China's top leader in Tibet has ordered increased controls over the Internet and mobile phones, state press said Thursday, ahead of upcoming sensitive anniversaries in the restive region.
Chen Quanguo, Communist Party head of Tibet, said maintaining stability in the Himalayan region was of utmost importance during the meeting of China's National People's Congress which opens its annual session on Monday, the Tibet Daily said.
"Mobile phones, Internet and other measures for the management of new media need to be fully implemented," the paper quoted Chen as telling a Thursday meeting.
"We must further spread throughout the region the the main idea that stability means everything. Unstable elements must be nipped in the bud and all work at maintaining stability must be deepened."
The controls on new media appeared to be aimed at stopping information of unrest and crackdowns in one area from spreading and inciting other areas.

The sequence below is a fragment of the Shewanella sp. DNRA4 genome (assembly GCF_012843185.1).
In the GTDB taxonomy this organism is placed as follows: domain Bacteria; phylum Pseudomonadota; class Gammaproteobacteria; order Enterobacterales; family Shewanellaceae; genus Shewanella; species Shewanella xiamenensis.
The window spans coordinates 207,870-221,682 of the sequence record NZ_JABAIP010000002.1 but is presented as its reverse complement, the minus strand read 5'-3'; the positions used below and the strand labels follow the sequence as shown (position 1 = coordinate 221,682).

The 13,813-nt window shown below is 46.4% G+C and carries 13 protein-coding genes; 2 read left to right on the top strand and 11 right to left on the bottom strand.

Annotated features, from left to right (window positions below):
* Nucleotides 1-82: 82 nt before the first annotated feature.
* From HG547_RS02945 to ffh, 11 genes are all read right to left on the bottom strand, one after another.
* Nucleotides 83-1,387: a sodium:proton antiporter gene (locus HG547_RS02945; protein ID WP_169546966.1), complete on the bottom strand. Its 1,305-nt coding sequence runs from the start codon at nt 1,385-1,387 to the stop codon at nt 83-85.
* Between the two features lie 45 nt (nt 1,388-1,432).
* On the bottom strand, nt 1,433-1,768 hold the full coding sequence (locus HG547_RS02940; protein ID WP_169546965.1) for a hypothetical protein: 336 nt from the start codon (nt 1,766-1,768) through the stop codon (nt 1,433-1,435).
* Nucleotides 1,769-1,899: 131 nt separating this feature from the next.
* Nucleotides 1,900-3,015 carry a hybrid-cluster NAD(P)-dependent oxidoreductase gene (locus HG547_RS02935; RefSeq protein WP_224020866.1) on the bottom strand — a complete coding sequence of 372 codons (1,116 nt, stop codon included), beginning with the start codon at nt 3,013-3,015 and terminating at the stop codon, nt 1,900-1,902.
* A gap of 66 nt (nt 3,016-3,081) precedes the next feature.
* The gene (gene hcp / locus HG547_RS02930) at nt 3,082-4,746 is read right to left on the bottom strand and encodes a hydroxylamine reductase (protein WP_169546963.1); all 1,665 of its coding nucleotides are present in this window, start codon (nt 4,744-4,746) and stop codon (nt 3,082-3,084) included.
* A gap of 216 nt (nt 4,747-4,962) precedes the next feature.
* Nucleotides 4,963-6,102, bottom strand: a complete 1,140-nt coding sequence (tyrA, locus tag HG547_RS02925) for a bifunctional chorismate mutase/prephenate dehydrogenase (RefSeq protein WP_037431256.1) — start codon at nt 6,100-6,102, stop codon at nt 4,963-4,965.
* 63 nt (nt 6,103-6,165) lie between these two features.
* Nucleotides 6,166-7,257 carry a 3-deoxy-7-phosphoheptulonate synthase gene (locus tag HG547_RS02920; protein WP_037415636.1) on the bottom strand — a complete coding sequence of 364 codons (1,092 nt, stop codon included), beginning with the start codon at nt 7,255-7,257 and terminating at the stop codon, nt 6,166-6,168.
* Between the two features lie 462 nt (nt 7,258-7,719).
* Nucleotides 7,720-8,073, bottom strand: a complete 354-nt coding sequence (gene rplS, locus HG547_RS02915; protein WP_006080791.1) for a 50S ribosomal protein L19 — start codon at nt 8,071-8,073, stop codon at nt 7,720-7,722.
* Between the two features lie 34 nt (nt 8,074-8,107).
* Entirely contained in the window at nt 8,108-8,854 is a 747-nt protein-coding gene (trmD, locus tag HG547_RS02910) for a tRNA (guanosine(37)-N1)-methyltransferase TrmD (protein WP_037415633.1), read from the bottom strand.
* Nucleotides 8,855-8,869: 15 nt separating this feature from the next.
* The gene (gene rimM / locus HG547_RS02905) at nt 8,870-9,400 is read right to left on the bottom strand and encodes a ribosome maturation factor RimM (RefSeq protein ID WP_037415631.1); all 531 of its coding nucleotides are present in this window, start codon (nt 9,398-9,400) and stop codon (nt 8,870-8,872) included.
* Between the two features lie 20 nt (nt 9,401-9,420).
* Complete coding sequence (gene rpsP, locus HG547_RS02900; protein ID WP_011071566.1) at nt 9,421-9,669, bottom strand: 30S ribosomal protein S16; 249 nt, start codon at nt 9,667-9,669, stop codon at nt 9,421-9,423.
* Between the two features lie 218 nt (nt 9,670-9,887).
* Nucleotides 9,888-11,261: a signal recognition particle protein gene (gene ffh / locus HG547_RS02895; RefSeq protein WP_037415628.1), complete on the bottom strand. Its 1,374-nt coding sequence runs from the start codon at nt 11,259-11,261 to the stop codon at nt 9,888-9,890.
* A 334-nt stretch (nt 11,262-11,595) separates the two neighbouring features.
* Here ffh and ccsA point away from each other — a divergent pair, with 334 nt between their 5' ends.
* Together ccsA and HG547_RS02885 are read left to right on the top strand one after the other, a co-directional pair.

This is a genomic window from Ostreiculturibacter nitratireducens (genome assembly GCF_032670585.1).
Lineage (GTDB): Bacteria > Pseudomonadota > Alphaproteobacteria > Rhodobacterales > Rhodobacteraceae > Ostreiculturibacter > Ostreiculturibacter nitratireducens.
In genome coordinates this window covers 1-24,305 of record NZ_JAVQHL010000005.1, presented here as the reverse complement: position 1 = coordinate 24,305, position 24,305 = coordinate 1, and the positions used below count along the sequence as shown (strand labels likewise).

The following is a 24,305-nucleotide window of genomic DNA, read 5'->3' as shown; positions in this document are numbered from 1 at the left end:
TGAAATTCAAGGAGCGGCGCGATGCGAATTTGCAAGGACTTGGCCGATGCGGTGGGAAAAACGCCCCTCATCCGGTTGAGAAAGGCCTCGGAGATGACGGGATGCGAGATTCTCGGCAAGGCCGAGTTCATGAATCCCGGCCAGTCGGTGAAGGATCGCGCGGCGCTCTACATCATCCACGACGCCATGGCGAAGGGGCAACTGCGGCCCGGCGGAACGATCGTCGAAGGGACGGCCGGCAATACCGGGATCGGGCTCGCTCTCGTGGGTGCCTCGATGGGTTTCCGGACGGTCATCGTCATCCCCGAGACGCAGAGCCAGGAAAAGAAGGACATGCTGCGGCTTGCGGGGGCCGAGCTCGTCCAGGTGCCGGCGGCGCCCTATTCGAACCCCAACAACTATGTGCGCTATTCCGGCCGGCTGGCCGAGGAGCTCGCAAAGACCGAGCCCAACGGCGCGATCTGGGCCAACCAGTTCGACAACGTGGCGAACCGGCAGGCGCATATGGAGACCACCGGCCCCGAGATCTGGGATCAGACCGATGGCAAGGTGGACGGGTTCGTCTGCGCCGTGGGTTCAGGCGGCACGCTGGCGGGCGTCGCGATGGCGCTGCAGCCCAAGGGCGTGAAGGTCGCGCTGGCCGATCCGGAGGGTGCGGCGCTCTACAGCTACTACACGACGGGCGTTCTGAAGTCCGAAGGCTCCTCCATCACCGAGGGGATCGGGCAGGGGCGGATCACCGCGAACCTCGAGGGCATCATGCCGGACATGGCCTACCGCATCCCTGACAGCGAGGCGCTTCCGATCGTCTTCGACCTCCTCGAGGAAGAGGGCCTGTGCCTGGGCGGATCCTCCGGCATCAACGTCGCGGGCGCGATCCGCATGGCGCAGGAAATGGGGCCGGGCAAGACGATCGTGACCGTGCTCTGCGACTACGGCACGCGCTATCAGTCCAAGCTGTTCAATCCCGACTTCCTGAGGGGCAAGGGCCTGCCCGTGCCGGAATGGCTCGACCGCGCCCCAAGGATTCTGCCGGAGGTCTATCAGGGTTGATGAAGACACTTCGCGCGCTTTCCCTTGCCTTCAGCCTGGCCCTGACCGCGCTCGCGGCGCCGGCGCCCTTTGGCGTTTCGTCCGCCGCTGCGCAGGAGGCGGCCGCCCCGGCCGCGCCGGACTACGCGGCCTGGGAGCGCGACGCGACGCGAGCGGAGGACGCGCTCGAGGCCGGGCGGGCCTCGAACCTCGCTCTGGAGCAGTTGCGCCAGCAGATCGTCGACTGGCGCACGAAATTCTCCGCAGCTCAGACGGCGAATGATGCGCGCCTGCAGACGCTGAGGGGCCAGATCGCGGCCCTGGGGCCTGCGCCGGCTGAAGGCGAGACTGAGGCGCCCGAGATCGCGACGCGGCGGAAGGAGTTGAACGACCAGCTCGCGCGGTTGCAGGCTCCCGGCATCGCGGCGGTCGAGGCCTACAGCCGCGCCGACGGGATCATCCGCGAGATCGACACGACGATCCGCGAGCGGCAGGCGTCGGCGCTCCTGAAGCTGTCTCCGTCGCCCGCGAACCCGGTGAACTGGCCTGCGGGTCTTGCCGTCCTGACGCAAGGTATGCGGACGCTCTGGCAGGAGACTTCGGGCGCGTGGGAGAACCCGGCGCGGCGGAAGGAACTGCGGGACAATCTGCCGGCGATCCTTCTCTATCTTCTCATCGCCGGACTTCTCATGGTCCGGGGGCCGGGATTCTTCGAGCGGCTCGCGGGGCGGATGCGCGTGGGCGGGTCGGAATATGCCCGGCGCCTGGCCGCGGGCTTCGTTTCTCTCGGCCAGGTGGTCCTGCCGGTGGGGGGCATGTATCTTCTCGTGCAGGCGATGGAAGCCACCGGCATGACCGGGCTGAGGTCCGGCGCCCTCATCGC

Chen's comments follow a series of measures implemented by the government following a recent spate of self-immolations and violent protests against Chinese rule in the nation's Tibetan-inhabited areas.
At least 22 self-immolation attempts have occurred in China over the last year, with many being undertaken by Tibetan Buddhist monks or former monks, rights groups say.
Police have also opened fire on Tibetan protesters in recent weeks.
In his speech, Chen said security forces must "crush hostile forces" led by the Dalai Lama who are plotting to bring instability to Tibet and destroy the atmosphere for the congressional meeting.
Beijing has blamed the Dalai Lama, Tibet's exiled spiritual leader who fled to India in March 1959, for recent unrest in Tibet and nearby areas.
In March 2008, several months ahead of the Beijing Olympics, riots in Lhasa and other Tibetan-inhabited areas erupted, resulting in a huge security presence that largely remains in place today, rights groups say.
Tibetans have long chafed at China's rule over the vast Tibetan plateau, accusing Beijing of curbing religious freedoms and eroding their culture and language.
Beijing insists that Tibetans enjoy religious freedom and have benefited from improved living standards brought on by China's economic expansion.